Now, as Miss Austen would have said, it is a truth universally acknowledged that India is the world's largest democracy.
What, however, is less well-known is that it is also the most sinuously adjustable.
Take any of India's political parties—excluding the ossified Left which remains unprofitably wedded to principle, although the principle may change from circumstance to circumstance—and you will find that its elected legislators may, whenever the paramount "national interest" so requires, leave the party fold and conscientiously defect to a more winsome outfit.
And since all parties are happily agreed, atleast in private, that the "national interest" does often demand such selfless departures, few questions that may tend to a negative read of such "necessity" are ever seriously entertained.
Is it right that a politician elected on one platform of public trust jettison his/her covenant with the voter who elected him/her, or jettison his covenant with the particular party that gave him a ticket in the first place, and go over to another party that he/she may have infact roundly castigated during the campaign?
Should the democratic system permit such betrayal of public trust?
Or, put another way, allow political "conversions" where public faith and hope are involved?
It may be the case that in that mother of all democracies, Great Britain, such conversions are pretty much unheard of; indeed there they have a party—the Liberal Democrats—who never seem to ever want to do anything nimble enough to bring them close to state power. Backward child of long standing.
But, in the scheme of evolution, Indian democracy is a later species, and one more adept at the all-important principle of survival, chiefly personal.
It is true that when legislators offer the supreme sacrifice of conversion from one political allegiance to another, the public cry foul. But it is equally true that few political animals worldwide are as adroit at persuading the public to the contrary as the Indian politician. Which is why, more often than not, they are re-elected from a new party, on a new ticket. Until the next one beckons.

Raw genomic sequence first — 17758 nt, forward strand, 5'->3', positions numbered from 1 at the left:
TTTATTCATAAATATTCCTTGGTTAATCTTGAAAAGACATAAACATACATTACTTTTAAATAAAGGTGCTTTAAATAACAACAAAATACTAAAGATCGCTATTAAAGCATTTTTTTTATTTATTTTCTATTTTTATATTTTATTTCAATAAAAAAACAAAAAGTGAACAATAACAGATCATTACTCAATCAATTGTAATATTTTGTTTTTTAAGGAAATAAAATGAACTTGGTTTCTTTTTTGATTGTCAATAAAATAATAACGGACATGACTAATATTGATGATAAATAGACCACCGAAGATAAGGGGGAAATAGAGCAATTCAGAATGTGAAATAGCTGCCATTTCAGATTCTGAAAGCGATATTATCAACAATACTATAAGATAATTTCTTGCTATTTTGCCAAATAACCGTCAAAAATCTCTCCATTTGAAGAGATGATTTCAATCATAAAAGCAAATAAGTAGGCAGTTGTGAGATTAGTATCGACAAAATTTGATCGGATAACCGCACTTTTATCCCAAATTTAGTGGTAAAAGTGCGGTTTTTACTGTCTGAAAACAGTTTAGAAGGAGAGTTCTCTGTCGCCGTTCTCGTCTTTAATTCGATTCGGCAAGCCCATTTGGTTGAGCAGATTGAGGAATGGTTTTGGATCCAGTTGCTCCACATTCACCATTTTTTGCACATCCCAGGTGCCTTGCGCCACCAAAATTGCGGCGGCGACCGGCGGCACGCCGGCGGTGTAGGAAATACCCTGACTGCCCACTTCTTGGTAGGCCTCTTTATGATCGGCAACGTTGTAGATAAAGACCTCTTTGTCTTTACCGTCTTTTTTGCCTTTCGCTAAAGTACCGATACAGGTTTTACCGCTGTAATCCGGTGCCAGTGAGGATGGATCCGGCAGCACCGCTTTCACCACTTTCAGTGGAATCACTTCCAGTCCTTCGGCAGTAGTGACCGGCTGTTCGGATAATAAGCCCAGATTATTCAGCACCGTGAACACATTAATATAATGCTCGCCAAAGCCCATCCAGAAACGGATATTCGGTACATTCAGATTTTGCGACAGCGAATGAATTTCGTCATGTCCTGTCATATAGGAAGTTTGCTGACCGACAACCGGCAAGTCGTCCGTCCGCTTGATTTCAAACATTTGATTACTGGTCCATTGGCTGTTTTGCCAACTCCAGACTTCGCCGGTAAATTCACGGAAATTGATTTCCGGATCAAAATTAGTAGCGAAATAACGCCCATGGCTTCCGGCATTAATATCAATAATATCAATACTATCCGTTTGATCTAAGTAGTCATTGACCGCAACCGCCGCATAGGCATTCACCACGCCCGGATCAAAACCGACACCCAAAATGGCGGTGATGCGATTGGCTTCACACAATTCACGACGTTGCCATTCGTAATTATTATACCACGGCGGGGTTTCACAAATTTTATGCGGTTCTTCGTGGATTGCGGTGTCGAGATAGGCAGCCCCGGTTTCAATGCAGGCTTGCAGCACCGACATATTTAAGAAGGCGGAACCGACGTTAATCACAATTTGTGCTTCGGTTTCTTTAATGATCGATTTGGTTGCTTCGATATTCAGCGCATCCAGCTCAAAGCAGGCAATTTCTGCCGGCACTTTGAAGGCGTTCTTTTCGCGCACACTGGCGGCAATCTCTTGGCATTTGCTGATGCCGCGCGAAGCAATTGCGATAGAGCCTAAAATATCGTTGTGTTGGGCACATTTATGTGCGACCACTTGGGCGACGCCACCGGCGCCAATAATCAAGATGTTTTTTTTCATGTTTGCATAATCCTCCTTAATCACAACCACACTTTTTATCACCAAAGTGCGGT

Same is the case with the denizens of the companies and the corporates.
They may liquidate or merge with each other upon deep expert and managerial considerations dictated, no doubt, by the country's best interests, even if often at lethal cost to the share-holders who aid them in the first place to come into existence.
As to the high-ups who run and flaunt these companies, who indoctrinate new recruits with the best principles of my- number- one, complete with frontier echelons of advertisers, commercial artists, and IT whiz kids, one never knows when the supreme economic well-being of brand Bharat may require any prominent CEO to be, Coriolanus-like, conferencing on behalf of Corporate A in the morning and a rival corporate B the same afternoon.
Indeed, a superior executive who is seen to be hanging on to the same company for longer than time X invites the suspicion that he/she may not have much more to contribute to the health of the nation than is worth his/her current pay and perks package.
Like the enterprising politician, the company executive must be seen to be on the move, converting from one school of principles to the next, even if diametrically opposite ones.
Thus, among the money-makers and idea-spinners too "conversion" is seen to be altogether of the greatest utility and consequence to the body politic.
That the body politic may know next to nothing of these rarefied goings-on, or may know that which contradicts the claims of the converted, or may often indeed be at the gruesome receiving end of clandestine entrepreneurial Chinese chequers (in the shape of lethal gas leakages, or polluted drinking water, or manipulated shortages and prices, or fraudulent medicines in the market, or financial transactions that bring several edifices down) only goes to prove that what we in a democracy call the true sovereigns, namely the people, are nine out of ten unteachable and best remain so.